According to him, Zimbabwe understands well the reasons for Russia’s decision to start the special military operation. That was the reason why the President of the Republic of Zimbabwe, Emmerson Dambudzo Mnangagwa, rejected the United States appeal to support sanctions against Russia.

Mudenda noted the role of Russia in the fate of Africa. He is convinced that Zimbabwe would never have gained independence without Russia. “Russia firmly supported Zimbabwe’s aspirations for self-determination and independence. Thank you, Russia,” concluded the Speaker of the Parliament of Zimbabwe.

Russia and Zimbabwe have common challenges. Sanctions have been imposed against Zimbabwe and the Russian Federation. The unipolar world, the desire to preserve it, leads to bad consequences. The world must be multipolar. Relations should be built on the principles of friendship and non-interference in the affairs of sovereign states. Then everything will be all right, stressed the Chairman of the State Duma.

The Speakers signed an agreement on cooperation between the State Duma and the National Assembly of Zimbabwe. “Zimbabwe is one of our key partners in Africa. We are convinced that we should develop relations within the framework of the parliamentary dimension,” said Vyacheslav Volodin and added the parliaments of the two countries could do a lot to provide legislative support to the decisions made by the Presidents Vladimir Putin and Emmerson Mnangagwa.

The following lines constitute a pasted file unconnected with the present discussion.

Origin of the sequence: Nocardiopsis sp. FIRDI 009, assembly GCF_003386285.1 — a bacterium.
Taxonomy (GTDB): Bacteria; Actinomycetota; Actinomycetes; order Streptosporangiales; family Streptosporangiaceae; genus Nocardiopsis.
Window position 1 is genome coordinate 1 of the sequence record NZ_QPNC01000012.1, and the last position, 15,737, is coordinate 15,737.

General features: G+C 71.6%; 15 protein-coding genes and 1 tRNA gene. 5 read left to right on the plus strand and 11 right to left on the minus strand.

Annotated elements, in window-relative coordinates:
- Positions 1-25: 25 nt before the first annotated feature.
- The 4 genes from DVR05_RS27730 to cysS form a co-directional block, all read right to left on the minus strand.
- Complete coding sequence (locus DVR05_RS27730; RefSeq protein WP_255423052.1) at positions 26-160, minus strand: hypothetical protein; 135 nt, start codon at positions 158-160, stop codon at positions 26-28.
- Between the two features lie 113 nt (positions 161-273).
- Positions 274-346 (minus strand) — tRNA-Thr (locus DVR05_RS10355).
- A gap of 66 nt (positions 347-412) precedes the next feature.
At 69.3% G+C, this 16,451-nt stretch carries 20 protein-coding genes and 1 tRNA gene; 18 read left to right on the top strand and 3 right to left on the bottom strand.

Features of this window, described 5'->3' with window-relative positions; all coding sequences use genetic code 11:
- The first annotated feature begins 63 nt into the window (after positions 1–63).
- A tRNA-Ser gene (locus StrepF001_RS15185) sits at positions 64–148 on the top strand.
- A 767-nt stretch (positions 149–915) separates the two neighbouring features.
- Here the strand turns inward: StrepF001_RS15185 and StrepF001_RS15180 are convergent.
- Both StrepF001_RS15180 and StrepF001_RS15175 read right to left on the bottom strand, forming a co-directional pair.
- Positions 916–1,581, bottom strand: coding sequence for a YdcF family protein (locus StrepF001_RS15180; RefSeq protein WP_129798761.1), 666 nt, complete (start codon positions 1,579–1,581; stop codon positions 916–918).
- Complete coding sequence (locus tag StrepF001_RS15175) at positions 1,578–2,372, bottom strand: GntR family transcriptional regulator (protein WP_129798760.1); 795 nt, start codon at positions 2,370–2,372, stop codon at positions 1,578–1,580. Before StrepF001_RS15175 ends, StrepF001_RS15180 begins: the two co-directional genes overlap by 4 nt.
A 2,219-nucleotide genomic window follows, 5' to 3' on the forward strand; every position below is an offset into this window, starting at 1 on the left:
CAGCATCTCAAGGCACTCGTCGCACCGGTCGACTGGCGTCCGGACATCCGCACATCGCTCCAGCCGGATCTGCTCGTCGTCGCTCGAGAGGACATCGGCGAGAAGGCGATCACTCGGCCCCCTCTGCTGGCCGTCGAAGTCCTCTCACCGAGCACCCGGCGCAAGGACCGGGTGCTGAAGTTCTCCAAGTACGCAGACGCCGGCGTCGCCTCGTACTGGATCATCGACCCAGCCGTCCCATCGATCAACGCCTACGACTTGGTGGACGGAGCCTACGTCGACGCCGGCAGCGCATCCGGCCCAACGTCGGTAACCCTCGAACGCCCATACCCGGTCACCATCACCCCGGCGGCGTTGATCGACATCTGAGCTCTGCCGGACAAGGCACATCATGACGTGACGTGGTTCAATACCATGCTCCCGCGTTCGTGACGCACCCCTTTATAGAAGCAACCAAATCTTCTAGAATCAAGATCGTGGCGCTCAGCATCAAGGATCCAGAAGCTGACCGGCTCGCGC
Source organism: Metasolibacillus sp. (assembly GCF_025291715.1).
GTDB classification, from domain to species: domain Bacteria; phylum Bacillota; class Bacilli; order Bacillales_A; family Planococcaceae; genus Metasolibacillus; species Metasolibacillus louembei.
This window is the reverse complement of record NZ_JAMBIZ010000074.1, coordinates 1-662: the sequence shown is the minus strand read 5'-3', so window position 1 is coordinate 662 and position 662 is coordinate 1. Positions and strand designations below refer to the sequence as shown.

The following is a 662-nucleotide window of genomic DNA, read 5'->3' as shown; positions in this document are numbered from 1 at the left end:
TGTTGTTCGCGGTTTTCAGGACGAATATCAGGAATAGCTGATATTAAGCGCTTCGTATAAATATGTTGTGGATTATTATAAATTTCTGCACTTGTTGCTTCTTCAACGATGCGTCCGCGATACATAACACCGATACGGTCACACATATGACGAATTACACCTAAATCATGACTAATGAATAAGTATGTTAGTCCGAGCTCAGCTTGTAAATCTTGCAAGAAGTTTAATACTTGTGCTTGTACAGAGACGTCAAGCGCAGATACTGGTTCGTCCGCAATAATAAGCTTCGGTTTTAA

The Russian side had accepted an invitation to participate in the meeting of the African Parliamentary Union, which will be held in Zimbabwe in November. lt will accept the proposal to be observer in the African Parliamentary Union, just as China and Turkey. Russia’s Federation Council and the State Duma have expressed appreciation for cooperating on various questions on international platforms, regional organizations and specifically to the Republic of Zimbabwe. Diplomatic relations between Russia and Zimbabwe marked their 40th year.